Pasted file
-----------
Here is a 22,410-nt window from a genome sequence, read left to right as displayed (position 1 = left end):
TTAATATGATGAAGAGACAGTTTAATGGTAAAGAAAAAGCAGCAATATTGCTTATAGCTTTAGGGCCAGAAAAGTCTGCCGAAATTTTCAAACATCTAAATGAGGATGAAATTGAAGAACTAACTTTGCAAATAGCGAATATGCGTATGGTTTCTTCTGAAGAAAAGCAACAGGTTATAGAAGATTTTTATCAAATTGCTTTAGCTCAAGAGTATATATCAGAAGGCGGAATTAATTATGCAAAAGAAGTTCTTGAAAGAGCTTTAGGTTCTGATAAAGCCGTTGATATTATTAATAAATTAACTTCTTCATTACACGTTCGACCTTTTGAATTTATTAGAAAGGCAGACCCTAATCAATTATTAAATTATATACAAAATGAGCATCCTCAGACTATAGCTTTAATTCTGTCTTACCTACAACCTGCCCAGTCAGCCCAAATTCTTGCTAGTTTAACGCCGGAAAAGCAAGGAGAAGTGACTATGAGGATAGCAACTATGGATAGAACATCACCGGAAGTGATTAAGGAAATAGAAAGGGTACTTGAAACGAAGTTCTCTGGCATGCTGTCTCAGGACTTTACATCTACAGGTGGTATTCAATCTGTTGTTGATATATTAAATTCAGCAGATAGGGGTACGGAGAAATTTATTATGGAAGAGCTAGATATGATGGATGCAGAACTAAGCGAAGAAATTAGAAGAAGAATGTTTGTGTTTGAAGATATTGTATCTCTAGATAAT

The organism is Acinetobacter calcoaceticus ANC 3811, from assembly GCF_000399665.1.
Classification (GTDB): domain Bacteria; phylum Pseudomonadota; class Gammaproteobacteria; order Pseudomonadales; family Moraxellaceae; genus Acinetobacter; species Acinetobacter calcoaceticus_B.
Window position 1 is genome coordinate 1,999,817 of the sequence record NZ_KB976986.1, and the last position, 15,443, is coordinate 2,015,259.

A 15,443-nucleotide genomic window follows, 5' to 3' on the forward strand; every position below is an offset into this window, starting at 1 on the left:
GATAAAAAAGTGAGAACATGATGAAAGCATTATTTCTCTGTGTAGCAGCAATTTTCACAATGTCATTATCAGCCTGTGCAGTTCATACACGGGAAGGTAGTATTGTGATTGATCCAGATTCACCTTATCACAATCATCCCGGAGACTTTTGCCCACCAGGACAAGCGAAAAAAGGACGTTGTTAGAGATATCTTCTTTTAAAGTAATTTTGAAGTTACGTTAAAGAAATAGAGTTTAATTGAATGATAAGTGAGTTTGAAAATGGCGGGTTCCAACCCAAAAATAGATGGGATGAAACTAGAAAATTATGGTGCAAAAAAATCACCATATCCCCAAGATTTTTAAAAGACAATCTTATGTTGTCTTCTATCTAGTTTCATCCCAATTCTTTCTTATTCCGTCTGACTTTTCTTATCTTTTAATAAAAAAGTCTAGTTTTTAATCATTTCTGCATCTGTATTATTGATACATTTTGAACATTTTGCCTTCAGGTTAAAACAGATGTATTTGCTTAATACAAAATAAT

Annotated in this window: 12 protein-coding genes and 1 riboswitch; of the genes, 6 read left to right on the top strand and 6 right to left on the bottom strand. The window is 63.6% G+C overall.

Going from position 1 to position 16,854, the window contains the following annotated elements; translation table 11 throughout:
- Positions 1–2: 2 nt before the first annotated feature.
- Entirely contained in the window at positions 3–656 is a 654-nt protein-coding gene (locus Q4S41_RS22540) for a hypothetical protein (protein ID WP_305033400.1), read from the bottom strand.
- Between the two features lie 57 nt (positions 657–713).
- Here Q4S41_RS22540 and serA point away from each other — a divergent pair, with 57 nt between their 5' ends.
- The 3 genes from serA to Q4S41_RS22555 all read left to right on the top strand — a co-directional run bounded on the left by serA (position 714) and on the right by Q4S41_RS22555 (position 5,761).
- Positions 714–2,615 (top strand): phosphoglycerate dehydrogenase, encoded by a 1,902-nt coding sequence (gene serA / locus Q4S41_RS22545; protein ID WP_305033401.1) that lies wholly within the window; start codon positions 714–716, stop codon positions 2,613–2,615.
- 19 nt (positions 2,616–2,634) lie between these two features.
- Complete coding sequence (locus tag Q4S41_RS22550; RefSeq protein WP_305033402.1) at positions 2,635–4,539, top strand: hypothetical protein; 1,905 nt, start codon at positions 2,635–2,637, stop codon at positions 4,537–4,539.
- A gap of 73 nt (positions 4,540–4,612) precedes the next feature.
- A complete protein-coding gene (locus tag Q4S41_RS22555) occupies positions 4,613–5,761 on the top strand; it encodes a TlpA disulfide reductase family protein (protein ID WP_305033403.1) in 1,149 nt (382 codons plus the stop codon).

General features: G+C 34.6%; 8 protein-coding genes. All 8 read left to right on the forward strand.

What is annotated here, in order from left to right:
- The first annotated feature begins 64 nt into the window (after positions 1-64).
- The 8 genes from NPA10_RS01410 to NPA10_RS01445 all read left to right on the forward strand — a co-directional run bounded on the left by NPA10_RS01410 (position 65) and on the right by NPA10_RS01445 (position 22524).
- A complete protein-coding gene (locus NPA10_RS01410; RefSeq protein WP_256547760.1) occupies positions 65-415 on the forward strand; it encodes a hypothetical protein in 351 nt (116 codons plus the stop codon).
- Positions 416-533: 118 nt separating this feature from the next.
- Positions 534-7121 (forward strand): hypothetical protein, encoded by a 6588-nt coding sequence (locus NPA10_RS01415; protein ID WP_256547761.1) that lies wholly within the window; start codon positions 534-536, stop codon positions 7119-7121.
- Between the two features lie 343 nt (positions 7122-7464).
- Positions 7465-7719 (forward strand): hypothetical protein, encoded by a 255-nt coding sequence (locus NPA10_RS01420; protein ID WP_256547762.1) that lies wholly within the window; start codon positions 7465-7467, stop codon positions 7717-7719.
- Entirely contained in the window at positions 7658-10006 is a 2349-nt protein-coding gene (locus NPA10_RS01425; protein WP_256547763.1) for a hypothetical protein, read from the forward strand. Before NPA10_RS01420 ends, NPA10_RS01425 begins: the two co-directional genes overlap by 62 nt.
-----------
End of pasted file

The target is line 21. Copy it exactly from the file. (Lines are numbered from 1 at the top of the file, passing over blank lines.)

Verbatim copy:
What is annotated here, in order from left to right: